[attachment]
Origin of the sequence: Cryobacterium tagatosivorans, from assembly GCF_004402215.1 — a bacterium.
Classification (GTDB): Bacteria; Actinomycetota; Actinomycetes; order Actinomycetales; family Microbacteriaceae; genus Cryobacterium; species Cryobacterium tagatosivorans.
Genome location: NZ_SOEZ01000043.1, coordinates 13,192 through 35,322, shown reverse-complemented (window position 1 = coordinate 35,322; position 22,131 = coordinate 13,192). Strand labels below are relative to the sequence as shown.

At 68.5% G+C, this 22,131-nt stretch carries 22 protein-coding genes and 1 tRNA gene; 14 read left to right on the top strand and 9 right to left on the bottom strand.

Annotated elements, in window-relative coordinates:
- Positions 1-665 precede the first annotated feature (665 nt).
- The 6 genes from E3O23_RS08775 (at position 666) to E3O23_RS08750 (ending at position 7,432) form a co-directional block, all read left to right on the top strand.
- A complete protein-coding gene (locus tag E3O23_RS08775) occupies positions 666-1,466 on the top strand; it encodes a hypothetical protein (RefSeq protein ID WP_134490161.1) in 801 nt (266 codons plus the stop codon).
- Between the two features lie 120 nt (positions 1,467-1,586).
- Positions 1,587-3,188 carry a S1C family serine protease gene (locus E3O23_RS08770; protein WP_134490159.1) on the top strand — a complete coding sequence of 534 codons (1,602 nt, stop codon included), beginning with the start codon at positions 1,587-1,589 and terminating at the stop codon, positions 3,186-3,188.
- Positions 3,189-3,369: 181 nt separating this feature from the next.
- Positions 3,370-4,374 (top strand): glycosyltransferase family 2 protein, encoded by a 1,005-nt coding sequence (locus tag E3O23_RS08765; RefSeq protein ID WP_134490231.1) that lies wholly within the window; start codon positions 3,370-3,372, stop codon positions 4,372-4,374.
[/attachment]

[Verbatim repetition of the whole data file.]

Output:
Origin of the sequence: Cryobacterium tagatosivorans, from assembly GCF_004402215.1 — a bacterium.
Classification (GTDB): Bacteria; Actinomycetota; Actinomycetes; order Actinomycetales; family Microbacteriaceae; genus Cryobacterium; species Cryobacterium tagatosivorans.
Genome location: NZ_SOEZ01000043.1, coordinates 13,192 through 35,322, shown reverse-complemented (window position 1 = coordinate 35,322; position 22,131 = coordinate 13,192). Strand labels below are relative to the sequence as shown.

At 68.5% G+C, this 22,131-nt stretch carries 22 protein-coding genes and 1 tRNA gene; 14 read left to right on the top strand and 9 right to left on the bottom strand.

Annotated elements, in window-relative coordinates:
- Positions 1-665 precede the first annotated feature (665 nt).
- The 6 genes from E3O23_RS08775 (at position 666) to E3O23_RS08750 (ending at position 7,432) form a co-directional block, all read left to right on the top strand.
- A complete protein-coding gene (locus tag E3O23_RS08775) occupies positions 666-1,466 on the top strand; it encodes a hypothetical protein (RefSeq protein ID WP_134490161.1) in 801 nt (266 codons plus the stop codon).
- Between the two features lie 120 nt (positions 1,467-1,586).
- Positions 1,587-3,188 carry a S1C family serine protease gene (locus E3O23_RS08770; protein WP_134490159.1) on the top strand — a complete coding sequence of 534 codons (1,602 nt, stop codon included), beginning with the start codon at positions 1,587-1,589 and terminating at the stop codon, positions 3,186-3,188.
- Positions 3,189-3,369: 181 nt separating this feature from the next.
- Positions 3,370-4,374 (top strand): glycosyltransferase family 2 protein, encoded by a 1,005-nt coding sequence (locus tag E3O23_RS08765; RefSeq protein ID WP_134490231.1) that lies wholly within the window; start codon positions 3,370-3,372, stop codon positions 4,372-4,374.